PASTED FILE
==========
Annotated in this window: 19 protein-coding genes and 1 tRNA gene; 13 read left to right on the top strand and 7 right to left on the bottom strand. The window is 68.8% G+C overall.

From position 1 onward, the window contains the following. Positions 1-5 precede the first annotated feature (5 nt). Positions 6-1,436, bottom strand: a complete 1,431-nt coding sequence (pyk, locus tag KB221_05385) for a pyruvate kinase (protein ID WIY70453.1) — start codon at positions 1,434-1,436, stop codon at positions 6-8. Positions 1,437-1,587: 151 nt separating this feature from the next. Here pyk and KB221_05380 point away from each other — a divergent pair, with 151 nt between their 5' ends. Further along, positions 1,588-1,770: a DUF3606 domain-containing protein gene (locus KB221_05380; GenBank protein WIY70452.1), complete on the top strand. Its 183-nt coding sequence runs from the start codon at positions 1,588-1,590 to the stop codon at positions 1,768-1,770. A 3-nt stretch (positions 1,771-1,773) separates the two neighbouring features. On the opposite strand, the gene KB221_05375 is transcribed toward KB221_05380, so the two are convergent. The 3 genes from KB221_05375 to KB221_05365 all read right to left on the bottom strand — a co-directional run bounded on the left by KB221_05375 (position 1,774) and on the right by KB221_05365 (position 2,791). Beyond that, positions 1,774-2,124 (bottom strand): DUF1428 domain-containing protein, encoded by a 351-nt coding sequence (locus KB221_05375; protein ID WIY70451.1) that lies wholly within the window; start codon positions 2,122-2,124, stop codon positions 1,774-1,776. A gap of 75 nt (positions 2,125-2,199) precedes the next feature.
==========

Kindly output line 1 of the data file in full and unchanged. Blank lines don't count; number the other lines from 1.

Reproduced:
Annotated in this window: 19 protein-coding genes and 1 tRNA gene; 13 read left to right on the top strand and 7 right to left on the bottom strand. The window is 68.8% G+C overall.